Serum Profile Matters in Blood-Based Equine Joint Treatments
Developed by incubating a horse’s own blood under conditions that accentuate its natural therapeutic protein production, autologous conditioned serum (ACS) can aid healing when injected into diseased equine joints. It has been “hit-and-miss,” though, working in some horses and not in others, said Scandinavian researchers.
In a new ACS study, however, the scientists reveal clues that might explain why some horses are “hits” and others are “misses.” Those clues, they said, point to the kinds of proteins in a horse’s conditioned serum.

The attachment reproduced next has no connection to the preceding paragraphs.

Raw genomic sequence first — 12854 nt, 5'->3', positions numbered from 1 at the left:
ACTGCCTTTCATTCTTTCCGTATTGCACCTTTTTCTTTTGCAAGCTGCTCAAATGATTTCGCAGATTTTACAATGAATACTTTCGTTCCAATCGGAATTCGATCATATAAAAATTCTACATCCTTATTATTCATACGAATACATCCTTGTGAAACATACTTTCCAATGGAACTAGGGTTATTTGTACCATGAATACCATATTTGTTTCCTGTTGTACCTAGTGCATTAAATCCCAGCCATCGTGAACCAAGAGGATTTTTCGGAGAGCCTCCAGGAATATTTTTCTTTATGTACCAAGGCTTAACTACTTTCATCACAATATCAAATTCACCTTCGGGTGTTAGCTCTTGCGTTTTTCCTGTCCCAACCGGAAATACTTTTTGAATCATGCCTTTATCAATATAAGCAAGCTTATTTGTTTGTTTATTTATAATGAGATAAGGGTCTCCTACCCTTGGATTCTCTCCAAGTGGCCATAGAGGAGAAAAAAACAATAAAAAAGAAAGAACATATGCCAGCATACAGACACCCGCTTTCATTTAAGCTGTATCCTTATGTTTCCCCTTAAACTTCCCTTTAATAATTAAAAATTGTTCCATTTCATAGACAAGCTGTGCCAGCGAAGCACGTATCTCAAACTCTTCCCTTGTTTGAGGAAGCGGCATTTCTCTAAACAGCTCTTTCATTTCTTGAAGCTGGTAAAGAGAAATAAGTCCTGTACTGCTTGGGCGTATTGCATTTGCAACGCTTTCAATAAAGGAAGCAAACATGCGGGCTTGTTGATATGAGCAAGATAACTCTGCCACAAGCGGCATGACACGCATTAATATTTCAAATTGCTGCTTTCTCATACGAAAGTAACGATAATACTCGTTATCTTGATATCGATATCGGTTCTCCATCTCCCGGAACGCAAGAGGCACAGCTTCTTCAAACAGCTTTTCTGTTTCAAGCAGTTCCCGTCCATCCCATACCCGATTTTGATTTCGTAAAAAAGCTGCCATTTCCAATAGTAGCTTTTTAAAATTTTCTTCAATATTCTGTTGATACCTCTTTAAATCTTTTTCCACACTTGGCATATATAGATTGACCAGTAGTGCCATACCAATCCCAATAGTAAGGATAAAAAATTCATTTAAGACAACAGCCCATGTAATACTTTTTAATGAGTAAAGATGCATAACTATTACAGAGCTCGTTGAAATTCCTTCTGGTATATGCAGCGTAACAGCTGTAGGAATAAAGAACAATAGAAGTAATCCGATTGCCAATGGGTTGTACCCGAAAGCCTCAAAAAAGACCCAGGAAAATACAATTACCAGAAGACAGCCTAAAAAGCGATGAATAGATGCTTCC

The proteins that naturally reduce inflammation and encourage growth appear to make the difference, said Patrick Marques-Smith, DVM, of the Faculty of Veterinary in the Norwegian University of Life Sciences, in Oslo. His team’s study showed that ACS with higher levels of certain biological anti-inflammatories and growth factors was more likely to result in a positive clinical response, evaluated as reduced
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